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The Importance of Making Fire to Survival

As you’re beginning your foray into the world of learning survival skills, you’ll become familiar with tasks like building a shelter, performing first aid in the field and mastering navigation. Along with these skills is one that’s essential to survival in a variety of ways -- building a fire.

What is it about building a fire that’s so important for survival when you’re trapped in an emergency situation?



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Now that we’ve established why building a fire is important, what do you need to have build to build one?

  • A location. Pick a spot blocked off from strong wind and other elements to begin building your fire.

  • Tinder & fuel. You’ll need tinder to get your fire started -- either a packaged tinder, a Fire Starting Tinder that you bring along, or other materials like birch bark, tree moss or pocket lint. The wood fuel you’ll use to build your fire should be small pieces of dry, dead wood from trees and shrubbery; if possible, avoid chopping or splitting to help conserve your energy. Make sure you have twice as much of all these materials as you think you’ll need. Note: If you’re building a fire on top of snow, build up a raised “platform” from green wood to keep the fire you start away from direct moisture.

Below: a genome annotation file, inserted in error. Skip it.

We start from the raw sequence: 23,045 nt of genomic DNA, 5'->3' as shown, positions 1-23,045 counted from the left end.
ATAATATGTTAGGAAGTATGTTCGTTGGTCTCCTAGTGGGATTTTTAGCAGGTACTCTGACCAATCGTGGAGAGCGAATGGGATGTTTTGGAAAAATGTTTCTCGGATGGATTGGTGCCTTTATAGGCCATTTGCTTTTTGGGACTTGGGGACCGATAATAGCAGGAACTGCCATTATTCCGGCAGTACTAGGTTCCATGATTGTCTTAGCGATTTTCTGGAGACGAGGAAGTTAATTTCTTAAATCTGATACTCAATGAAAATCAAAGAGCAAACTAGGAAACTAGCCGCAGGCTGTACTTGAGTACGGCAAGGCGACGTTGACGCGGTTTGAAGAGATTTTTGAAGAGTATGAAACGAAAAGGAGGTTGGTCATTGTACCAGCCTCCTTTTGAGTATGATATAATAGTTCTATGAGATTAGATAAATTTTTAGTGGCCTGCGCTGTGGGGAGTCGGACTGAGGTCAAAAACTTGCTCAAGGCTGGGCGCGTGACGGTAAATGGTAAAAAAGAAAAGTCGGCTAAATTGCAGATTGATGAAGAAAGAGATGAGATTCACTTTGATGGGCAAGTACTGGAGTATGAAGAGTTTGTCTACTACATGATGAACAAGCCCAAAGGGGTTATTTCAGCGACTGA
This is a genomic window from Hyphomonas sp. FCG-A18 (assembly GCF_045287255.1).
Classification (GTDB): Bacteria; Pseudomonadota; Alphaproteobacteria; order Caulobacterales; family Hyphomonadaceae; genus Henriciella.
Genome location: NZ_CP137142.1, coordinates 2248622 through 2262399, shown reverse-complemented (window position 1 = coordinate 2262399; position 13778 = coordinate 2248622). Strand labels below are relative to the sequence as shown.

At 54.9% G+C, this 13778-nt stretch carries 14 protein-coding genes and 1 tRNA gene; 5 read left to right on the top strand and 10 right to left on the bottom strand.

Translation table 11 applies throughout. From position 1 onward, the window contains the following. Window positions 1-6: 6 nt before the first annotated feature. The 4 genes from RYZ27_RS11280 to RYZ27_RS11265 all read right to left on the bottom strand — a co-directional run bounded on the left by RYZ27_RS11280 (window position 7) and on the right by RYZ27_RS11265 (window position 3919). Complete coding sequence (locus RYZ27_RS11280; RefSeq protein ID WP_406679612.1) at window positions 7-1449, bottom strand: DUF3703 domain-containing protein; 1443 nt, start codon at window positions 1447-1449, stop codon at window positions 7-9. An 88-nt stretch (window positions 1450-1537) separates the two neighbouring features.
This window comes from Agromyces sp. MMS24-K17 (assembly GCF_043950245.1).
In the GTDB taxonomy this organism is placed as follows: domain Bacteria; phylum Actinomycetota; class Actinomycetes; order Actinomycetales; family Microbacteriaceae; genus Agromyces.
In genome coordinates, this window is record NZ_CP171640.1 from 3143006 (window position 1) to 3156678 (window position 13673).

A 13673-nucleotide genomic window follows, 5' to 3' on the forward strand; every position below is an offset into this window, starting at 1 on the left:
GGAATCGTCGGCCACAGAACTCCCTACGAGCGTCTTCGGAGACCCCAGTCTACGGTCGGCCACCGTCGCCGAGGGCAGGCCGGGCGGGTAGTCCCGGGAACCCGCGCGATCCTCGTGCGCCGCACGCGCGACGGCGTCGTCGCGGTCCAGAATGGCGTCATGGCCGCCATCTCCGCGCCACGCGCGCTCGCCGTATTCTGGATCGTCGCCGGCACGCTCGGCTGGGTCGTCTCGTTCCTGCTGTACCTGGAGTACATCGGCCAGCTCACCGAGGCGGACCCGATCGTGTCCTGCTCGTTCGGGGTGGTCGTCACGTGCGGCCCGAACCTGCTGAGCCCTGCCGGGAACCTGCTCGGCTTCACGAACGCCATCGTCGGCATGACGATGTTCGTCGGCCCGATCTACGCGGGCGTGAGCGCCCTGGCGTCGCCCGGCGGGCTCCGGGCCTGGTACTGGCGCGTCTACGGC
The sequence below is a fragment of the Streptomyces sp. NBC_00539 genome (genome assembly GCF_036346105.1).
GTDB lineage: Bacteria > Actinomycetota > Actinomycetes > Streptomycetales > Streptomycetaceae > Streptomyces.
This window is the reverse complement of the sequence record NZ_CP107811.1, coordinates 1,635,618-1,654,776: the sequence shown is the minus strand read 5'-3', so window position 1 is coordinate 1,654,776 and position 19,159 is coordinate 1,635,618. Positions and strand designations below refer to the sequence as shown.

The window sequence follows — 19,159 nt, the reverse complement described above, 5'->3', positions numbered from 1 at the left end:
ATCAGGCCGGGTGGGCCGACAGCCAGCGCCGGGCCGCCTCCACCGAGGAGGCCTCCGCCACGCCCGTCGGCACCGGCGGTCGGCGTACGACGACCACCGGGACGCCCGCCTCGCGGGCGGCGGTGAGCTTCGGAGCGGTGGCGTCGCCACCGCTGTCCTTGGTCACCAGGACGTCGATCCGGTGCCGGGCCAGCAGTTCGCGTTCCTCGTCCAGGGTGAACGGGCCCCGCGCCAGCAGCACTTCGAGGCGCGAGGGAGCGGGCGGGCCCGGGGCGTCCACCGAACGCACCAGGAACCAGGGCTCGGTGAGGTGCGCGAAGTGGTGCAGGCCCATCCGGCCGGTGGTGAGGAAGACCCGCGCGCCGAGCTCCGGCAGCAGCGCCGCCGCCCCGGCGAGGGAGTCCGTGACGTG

• A spark. To spark that flame, you’ll need a tool to start your fire like a water-resistant and wind-proof lighter, weather-proof matches or flint and steel. Carry a combination of these items in different places on your person to ensure that you’ll have a working option if you need it.

Once your fire is started, be sure to closely monitor it and have means to put it out -- water and moist dirt or sand -- just in case. As Smokey Bear says "Only you can prevent forest fires."